West Africa’s Ebola death toll rises to 337
DAKAR, Senegal (AP) -- An Ebola outbreak continues to spread in three West African countries, and the death toll in the outbreak has risen to more than 330, the World Health Organization said Wednesday.
Health officials have struggled to contain the outbreak, which is believed to have begun in Guinea, where the majority of the cases and deaths have been. It has also touched Sierra Leone and Liberia, where it recently flared again after about two months with no new cases.
"This is a complex outbreak involving multiple locations in three countries with a lot of cross-border movement among the communities," Fadela Chaib, a spokeswoman for the U.N. health agency, wrote in an email. "This makes this one of the most challenging Ebola outbreaks ever."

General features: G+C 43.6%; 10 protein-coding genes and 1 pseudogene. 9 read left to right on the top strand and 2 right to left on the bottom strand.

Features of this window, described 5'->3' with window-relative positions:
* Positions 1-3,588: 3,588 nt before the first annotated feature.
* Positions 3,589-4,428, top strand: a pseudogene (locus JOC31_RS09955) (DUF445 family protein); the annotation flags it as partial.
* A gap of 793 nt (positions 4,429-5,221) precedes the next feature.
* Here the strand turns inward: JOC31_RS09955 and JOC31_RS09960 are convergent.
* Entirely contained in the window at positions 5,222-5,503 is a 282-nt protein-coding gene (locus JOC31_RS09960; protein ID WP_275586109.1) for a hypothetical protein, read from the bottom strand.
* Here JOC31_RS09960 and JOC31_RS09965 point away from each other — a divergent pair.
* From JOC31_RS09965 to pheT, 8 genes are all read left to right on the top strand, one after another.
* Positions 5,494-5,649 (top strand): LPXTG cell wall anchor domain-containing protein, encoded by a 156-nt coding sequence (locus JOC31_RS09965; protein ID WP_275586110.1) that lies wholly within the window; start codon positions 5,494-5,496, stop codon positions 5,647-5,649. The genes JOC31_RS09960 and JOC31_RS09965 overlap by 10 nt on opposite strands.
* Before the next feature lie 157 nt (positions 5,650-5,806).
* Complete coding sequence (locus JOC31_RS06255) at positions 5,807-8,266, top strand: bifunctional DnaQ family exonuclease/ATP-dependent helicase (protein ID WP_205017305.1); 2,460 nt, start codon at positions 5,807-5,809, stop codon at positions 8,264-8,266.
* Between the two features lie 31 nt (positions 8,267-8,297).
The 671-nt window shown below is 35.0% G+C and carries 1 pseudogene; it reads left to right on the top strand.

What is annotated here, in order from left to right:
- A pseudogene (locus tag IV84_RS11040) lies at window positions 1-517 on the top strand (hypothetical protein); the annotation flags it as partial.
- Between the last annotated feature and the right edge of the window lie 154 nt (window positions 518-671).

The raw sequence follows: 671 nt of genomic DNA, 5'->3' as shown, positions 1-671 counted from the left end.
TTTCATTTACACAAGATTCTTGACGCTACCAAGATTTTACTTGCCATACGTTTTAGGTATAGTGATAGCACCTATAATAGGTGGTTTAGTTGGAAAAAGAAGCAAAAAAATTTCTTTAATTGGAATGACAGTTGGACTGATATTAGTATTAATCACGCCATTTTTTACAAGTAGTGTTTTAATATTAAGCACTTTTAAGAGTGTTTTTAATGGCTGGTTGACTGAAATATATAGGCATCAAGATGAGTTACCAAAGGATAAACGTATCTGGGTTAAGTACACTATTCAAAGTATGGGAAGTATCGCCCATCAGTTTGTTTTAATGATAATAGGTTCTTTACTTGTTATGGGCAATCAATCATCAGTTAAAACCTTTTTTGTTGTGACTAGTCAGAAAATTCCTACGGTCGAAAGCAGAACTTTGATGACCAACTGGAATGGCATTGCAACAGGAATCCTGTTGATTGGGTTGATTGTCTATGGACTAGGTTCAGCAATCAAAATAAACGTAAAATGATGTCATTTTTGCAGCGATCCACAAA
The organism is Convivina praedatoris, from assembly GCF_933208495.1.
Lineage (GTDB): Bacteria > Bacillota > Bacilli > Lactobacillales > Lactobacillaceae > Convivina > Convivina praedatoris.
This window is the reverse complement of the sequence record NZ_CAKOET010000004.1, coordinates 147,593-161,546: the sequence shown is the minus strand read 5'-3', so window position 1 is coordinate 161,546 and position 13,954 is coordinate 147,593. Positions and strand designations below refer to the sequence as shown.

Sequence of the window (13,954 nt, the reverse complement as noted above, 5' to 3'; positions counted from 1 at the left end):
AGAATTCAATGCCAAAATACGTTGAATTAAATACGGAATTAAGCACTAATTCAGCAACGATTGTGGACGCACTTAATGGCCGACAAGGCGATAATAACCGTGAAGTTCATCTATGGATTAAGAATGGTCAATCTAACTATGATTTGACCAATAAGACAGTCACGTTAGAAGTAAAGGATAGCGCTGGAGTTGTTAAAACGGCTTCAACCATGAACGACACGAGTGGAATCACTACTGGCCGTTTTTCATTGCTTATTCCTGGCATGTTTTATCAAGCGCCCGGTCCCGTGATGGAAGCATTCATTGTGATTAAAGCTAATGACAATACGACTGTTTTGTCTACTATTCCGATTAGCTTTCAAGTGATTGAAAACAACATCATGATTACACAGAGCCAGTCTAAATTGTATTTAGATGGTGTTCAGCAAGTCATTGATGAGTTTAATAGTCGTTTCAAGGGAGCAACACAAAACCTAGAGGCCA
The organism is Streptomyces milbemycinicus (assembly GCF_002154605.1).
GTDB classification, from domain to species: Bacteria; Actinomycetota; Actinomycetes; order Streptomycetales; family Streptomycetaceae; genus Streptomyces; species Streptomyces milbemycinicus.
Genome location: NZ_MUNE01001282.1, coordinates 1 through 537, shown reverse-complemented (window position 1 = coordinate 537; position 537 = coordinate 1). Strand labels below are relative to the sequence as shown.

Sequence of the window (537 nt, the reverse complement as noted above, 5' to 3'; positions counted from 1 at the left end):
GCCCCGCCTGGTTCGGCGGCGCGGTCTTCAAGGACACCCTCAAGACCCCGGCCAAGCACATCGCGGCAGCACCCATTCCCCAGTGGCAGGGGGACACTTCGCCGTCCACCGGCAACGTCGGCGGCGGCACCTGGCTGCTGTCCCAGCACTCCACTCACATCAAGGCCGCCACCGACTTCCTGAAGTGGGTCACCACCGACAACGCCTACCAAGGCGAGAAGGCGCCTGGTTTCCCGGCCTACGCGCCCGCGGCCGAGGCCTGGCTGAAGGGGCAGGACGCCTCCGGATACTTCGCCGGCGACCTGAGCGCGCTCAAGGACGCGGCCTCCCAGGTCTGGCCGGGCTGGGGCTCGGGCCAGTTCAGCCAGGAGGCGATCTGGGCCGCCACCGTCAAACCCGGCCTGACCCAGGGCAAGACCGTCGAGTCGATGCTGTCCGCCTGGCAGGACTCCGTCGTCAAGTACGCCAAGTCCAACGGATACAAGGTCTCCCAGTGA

In an update published on its website Wednesday, the agency said that more than 500 suspected or confirmed cases of the virus have been recorded. It said 337 people have died.
That appears to be a large uptick since the last update, published about a week earlier, when the agency reported about 240 had died of the disease. But there is sometimes a significant lag in tallying cases, and the organization said the numbers are constantly in flux as tests come in.
"The jump in cases is due to reclassification, retrospective investigation, and consolidation of cases," Chaib wrote.
This is the first time Ebola has struck three countries at once and the first major outbreak in West Africa. Fear of the disease, for which there is no cure, has hampered efforts to isolate the sick.
Chaib said more work needs to be down to get sick people into treatment facilities and to track down people that the sick have come into contact with, so they can be monitored for symptoms.